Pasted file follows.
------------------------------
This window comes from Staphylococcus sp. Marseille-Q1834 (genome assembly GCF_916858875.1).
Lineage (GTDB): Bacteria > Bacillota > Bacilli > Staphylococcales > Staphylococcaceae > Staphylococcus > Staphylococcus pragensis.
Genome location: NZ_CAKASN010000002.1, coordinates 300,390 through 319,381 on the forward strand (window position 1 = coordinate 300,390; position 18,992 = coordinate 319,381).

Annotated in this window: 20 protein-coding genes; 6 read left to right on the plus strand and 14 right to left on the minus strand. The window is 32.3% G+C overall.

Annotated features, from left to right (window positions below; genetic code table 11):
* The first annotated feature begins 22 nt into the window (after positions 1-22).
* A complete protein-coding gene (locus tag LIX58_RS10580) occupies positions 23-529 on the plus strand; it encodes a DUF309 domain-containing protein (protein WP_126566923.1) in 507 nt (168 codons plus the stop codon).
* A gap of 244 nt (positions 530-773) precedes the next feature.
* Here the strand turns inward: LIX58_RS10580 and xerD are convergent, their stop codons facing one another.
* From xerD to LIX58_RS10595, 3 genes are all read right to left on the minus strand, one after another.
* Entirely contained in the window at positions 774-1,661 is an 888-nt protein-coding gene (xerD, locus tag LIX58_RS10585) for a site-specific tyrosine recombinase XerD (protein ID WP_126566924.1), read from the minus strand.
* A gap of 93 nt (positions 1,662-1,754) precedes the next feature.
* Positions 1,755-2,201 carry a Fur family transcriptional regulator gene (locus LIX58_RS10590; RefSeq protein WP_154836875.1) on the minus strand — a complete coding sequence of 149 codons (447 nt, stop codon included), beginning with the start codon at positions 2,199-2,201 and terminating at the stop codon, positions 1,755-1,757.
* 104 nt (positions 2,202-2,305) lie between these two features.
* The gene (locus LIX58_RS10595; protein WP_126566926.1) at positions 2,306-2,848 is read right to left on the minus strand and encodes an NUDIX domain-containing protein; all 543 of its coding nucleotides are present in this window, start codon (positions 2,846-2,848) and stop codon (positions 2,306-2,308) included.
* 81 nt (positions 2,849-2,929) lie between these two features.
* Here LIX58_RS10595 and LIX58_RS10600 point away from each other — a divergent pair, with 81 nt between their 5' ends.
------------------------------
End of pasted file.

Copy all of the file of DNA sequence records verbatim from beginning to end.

This window comes from Staphylococcus sp. Marseille-Q1834 (genome assembly GCF_916858875.1).
Lineage (GTDB): Bacteria > Bacillota > Bacilli > Staphylococcales > Staphylococcaceae > Staphylococcus > Staphylococcus pragensis.
Genome location: NZ_CAKASN010000002.1, coordinates 300,390 through 319,381 on the forward strand (window position 1 = coordinate 300,390; position 18,992 = coordinate 319,381).

Annotated in this window: 20 protein-coding genes; 6 read left to right on the plus strand and 14 right to left on the minus strand. The window is 32.3% G+C overall.

Annotated features, from left to right (window positions below; genetic code table 11):
* The first annotated feature begins 22 nt into the window (after positions 1-22).
* A complete protein-coding gene (locus tag LIX58_RS10580) occupies positions 23-529 on the plus strand; it encodes a DUF309 domain-containing protein (protein WP_126566923.1) in 507 nt (168 codons plus the stop codon).
* A gap of 244 nt (positions 530-773) precedes the next feature.
* Here the strand turns inward: LIX58_RS10580 and xerD are convergent, their stop codons facing one another.
* From xerD to LIX58_RS10595, 3 genes are all read right to left on the minus strand, one after another.
* Entirely contained in the window at positions 774-1,661 is an 888-nt protein-coding gene (xerD, locus tag LIX58_RS10585) for a site-specific tyrosine recombinase XerD (protein ID WP_126566924.1), read from the minus strand.
* A gap of 93 nt (positions 1,662-1,754) precedes the next feature.
* Positions 1,755-2,201 carry a Fur family transcriptional regulator gene (locus LIX58_RS10590; RefSeq protein WP_154836875.1) on the minus strand — a complete coding sequence of 149 codons (447 nt, stop codon included), beginning with the start codon at positions 2,199-2,201 and terminating at the stop codon, positions 1,755-1,757.
* 104 nt (positions 2,202-2,305) lie between these two features.
* The gene (locus LIX58_RS10595; protein WP_126566926.1) at positions 2,306-2,848 is read right to left on the minus strand and encodes an NUDIX domain-containing protein; all 543 of its coding nucleotides are present in this window, start codon (positions 2,846-2,848) and stop codon (positions 2,306-2,308) included.
* 81 nt (positions 2,849-2,929) lie between these two features.
* Here LIX58_RS10595 and LIX58_RS10600 point away from each other — a divergent pair, with 81 nt between their 5' ends.